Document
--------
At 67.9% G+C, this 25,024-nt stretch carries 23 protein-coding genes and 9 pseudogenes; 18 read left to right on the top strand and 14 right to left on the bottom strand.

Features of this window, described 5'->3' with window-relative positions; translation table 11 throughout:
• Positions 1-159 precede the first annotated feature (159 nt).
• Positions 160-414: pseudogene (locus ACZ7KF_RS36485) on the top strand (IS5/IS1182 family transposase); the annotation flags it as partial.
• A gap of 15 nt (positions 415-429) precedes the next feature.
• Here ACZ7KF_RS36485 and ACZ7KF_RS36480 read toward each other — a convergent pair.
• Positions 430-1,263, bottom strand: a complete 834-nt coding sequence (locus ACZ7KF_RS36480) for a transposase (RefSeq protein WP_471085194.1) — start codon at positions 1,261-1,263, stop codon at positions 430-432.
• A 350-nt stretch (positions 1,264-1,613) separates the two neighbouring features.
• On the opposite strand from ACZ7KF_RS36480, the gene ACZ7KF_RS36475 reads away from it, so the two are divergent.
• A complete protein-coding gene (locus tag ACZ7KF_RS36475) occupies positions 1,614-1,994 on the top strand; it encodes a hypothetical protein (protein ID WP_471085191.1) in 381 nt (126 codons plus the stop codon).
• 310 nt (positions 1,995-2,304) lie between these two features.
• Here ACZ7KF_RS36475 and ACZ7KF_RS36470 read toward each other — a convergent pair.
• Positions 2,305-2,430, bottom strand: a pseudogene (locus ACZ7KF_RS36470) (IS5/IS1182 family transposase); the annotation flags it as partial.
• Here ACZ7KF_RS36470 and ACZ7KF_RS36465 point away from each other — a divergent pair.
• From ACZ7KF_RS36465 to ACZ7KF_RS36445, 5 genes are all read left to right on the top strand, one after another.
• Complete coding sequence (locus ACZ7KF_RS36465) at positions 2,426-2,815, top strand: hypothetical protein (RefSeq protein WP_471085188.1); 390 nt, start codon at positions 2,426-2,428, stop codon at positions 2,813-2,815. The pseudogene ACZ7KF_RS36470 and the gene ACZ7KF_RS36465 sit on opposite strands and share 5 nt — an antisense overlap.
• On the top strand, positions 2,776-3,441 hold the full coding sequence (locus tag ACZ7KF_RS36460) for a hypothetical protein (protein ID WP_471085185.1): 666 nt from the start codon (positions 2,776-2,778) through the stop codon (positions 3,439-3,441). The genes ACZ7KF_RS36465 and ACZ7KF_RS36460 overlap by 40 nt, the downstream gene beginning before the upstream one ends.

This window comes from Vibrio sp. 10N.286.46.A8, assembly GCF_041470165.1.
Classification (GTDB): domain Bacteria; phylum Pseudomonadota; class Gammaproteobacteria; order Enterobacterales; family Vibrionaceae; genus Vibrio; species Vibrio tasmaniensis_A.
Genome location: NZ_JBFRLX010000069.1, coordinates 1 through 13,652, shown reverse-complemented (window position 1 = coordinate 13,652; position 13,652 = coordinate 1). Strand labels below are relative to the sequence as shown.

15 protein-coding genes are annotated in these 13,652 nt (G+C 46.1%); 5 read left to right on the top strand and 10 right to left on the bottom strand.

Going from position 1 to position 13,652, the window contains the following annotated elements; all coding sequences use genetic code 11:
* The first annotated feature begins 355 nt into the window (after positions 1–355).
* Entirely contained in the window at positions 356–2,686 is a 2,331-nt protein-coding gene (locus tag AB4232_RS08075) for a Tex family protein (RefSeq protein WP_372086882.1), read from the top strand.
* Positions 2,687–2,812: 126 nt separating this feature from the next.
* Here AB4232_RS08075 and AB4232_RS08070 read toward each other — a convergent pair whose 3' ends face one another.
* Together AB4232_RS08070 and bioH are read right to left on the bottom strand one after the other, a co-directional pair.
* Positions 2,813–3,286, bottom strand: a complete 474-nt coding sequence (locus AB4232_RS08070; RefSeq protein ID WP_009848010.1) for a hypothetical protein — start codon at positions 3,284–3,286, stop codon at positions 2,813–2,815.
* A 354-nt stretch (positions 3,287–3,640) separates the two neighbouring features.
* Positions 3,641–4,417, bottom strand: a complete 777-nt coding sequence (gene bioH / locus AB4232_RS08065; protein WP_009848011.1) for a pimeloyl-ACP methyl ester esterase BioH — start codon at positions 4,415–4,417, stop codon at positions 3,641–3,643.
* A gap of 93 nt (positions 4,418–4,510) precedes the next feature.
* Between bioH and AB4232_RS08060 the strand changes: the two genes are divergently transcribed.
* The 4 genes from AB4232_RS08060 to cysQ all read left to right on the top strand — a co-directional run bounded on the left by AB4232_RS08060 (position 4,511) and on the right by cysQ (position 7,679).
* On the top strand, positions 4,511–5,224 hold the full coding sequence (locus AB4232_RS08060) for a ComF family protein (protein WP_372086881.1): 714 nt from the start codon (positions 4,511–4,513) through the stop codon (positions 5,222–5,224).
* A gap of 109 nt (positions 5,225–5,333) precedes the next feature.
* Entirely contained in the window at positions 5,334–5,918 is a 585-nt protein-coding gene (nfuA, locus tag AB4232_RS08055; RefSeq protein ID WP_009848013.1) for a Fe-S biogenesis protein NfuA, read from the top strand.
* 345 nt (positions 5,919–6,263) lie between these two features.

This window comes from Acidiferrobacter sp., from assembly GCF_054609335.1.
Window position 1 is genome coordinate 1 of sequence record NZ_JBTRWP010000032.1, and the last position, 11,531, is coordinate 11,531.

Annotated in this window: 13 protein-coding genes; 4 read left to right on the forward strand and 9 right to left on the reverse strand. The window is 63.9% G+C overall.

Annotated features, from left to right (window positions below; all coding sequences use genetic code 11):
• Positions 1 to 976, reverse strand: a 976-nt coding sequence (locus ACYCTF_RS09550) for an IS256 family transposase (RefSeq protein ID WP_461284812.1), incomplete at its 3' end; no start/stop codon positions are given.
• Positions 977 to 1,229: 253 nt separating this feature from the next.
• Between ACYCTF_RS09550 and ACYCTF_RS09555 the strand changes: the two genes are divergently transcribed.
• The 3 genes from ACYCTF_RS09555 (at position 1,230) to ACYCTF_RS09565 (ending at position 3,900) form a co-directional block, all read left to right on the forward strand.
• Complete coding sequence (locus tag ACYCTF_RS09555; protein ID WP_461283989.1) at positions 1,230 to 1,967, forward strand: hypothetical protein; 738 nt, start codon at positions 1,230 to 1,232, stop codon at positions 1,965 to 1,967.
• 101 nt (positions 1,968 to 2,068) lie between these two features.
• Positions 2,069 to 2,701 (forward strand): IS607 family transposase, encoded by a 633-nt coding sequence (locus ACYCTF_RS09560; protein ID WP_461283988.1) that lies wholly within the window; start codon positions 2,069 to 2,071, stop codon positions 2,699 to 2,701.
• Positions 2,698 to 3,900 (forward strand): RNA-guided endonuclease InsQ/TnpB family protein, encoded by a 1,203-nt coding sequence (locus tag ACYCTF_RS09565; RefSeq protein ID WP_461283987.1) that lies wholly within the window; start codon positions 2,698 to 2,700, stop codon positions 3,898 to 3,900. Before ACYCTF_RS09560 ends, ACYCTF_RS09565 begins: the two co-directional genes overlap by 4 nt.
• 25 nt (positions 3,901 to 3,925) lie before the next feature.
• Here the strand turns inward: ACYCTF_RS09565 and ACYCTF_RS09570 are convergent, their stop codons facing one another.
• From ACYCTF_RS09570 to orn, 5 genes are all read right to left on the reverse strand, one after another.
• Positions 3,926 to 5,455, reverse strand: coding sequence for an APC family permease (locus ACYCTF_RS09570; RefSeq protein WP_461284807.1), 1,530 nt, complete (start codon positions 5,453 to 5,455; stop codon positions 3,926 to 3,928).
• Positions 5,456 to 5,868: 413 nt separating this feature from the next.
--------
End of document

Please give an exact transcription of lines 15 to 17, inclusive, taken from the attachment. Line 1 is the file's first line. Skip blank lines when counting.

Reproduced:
• From ACZ7KF_RS36465 to ACZ7KF_RS36445, 5 genes are all read left to right on the top strand, one after another.
• Complete coding sequence (locus ACZ7KF_RS36465) at positions 2,426-2,815, top strand: hypothetical protein (RefSeq protein WP_471085188.1); 390 nt, start codon at positions 2,426-2,428, stop codon at positions 2,813-2,815. The pseudogene ACZ7KF_RS36470 and the gene ACZ7KF_RS36465 sit on opposite strands and share 5 nt — an antisense overlap.
• On the top strand, positions 2,776-3,441 hold the full coding sequence (locus tag ACZ7KF_RS36460) for a hypothetical protein (protein ID WP_471085185.1): 666 nt from the start codon (positions 2,776-2,778) through the stop codon (positions 3,439-3,441). The genes ACZ7KF_RS36465 and ACZ7KF_RS36460 overlap by 40 nt, the downstream gene beginning before the upstream one ends.